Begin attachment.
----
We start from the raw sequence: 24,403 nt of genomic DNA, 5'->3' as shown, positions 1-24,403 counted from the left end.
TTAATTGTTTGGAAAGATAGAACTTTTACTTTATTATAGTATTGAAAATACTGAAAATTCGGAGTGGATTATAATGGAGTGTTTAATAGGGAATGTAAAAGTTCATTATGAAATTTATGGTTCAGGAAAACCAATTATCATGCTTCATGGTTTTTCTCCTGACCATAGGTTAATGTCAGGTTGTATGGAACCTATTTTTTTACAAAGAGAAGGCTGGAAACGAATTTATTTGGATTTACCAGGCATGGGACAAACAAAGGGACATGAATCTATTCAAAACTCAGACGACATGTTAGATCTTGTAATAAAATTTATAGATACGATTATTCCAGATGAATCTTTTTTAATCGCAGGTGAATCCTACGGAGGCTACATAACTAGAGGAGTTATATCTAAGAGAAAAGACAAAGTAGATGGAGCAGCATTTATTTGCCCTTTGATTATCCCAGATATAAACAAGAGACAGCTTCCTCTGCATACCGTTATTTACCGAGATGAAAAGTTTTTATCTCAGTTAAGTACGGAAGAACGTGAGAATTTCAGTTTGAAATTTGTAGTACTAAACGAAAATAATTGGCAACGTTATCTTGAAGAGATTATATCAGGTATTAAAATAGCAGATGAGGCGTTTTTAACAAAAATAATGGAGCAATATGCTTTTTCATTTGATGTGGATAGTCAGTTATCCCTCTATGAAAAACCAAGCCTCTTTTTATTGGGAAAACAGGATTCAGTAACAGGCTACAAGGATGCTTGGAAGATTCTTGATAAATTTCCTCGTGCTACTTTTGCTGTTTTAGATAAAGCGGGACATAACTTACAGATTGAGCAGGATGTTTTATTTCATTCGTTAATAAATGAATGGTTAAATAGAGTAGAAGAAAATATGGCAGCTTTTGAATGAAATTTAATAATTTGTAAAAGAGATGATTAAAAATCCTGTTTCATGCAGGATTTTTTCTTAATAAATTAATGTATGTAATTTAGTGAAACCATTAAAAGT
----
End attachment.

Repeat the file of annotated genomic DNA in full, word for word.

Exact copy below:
We start from the raw sequence: 24,403 nt of genomic DNA, 5'->3' as shown, positions 1-24,403 counted from the left end.
TTAATTGTTTGGAAAGATAGAACTTTTACTTTATTATAGTATTGAAAATACTGAAAATTCGGAGTGGATTATAATGGAGTGTTTAATAGGGAATGTAAAAGTTCATTATGAAATTTATGGTTCAGGAAAACCAATTATCATGCTTCATGGTTTTTCTCCTGACCATAGGTTAATGTCAGGTTGTATGGAACCTATTTTTTTACAAAGAGAAGGCTGGAAACGAATTTATTTGGATTTACCAGGCATGGGACAAACAAAGGGACATGAATCTATTCAAAACTCAGACGACATGTTAGATCTTGTAATAAAATTTATAGATACGATTATTCCAGATGAATCTTTTTTAATCGCAGGTGAATCCTACGGAGGCTACATAACTAGAGGAGTTATATCTAAGAGAAAAGACAAAGTAGATGGAGCAGCATTTATTTGCCCTTTGATTATCCCAGATATAAACAAGAGACAGCTTCCTCTGCATACCGTTATTTACCGAGATGAAAAGTTTTTATCTCAGTTAAGTACGGAAGAACGTGAGAATTTCAGTTTGAAATTTGTAGTACTAAACGAAAATAATTGGCAACGTTATCTTGAAGAGATTATATCAGGTATTAAAATAGCAGATGAGGCGTTTTTAACAAAAATAATGGAGCAATATGCTTTTTCATTTGATGTGGATAGTCAGTTATCCCTCTATGAAAAACCAAGCCTCTTTTTATTGGGAAAACAGGATTCAGTAACAGGCTACAAGGATGCTTGGAAGATTCTTGATAAATTTCCTCGTGCTACTTTTGCTGTTTTAGATAAAGCGGGACATAACTTACAGATTGAGCAGGATGTTTTATTTCATTCGTTAATAAATGAATGGTTAAATAGAGTAGAAGAAAATATGGCAGCTTTTGAATGAAATTTAATAATTTGTAAAAGAGATGATTAAAAATCCTGTTTCATGCAGGATTTTTTCTTAATAAATTAATGTATGTAATTTAGTGAAACCATTAAAAGT